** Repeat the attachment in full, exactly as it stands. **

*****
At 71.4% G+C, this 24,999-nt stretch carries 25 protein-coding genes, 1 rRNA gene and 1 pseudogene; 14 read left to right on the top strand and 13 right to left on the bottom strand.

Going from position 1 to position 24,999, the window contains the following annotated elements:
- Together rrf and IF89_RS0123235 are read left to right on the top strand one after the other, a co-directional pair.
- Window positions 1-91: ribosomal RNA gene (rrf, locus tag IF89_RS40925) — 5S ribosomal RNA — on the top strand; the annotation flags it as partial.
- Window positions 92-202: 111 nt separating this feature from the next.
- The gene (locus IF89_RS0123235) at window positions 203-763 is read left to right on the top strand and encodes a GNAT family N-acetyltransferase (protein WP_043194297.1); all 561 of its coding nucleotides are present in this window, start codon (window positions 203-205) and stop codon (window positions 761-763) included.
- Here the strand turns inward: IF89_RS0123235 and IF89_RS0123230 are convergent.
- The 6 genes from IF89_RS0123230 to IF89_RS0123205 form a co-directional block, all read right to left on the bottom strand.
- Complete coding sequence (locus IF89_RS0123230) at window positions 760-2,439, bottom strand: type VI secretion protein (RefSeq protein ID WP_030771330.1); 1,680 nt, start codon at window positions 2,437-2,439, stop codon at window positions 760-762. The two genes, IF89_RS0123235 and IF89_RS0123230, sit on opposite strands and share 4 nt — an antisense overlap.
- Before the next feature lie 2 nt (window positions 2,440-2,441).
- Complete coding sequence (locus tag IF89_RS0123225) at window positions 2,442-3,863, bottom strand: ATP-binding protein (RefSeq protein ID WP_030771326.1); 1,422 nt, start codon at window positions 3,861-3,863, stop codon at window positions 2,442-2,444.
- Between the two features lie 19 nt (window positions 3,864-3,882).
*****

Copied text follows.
At 71.4% G+C, this 24,999-nt stretch carries 25 protein-coding genes, 1 rRNA gene and 1 pseudogene; 14 read left to right on the top strand and 13 right to left on the bottom strand.

Going from position 1 to position 24,999, the window contains the following annotated elements:
- Together rrf and IF89_RS0123235 are read left to right on the top strand one after the other, a co-directional pair.
- Window positions 1-91: ribosomal RNA gene (rrf, locus tag IF89_RS40925) — 5S ribosomal RNA — on the top strand; the annotation flags it as partial.
- Window positions 92-202: 111 nt separating this feature from the next.
- The gene (locus IF89_RS0123235) at window positions 203-763 is read left to right on the top strand and encodes a GNAT family N-acetyltransferase (protein WP_043194297.1); all 561 of its coding nucleotides are present in this window, start codon (window positions 203-205) and stop codon (window positions 761-763) included.
- Here the strand turns inward: IF89_RS0123235 and IF89_RS0123230 are convergent.
- The 6 genes from IF89_RS0123230 to IF89_RS0123205 form a co-directional block, all read right to left on the bottom strand.
- Complete coding sequence (locus IF89_RS0123230) at window positions 760-2,439, bottom strand: type VI secretion protein (RefSeq protein ID WP_030771330.1); 1,680 nt, start codon at window positions 2,437-2,439, stop codon at window positions 760-762. The two genes, IF89_RS0123235 and IF89_RS0123230, sit on opposite strands and share 4 nt — an antisense overlap.
- Before the next feature lie 2 nt (window positions 2,440-2,441).
- Complete coding sequence (locus tag IF89_RS0123225) at window positions 2,442-3,863, bottom strand: ATP-binding protein (RefSeq protein ID WP_030771326.1); 1,422 nt, start codon at window positions 3,861-3,863, stop codon at window positions 2,442-2,444.
- Between the two features lie 19 nt (window positions 3,864-3,882).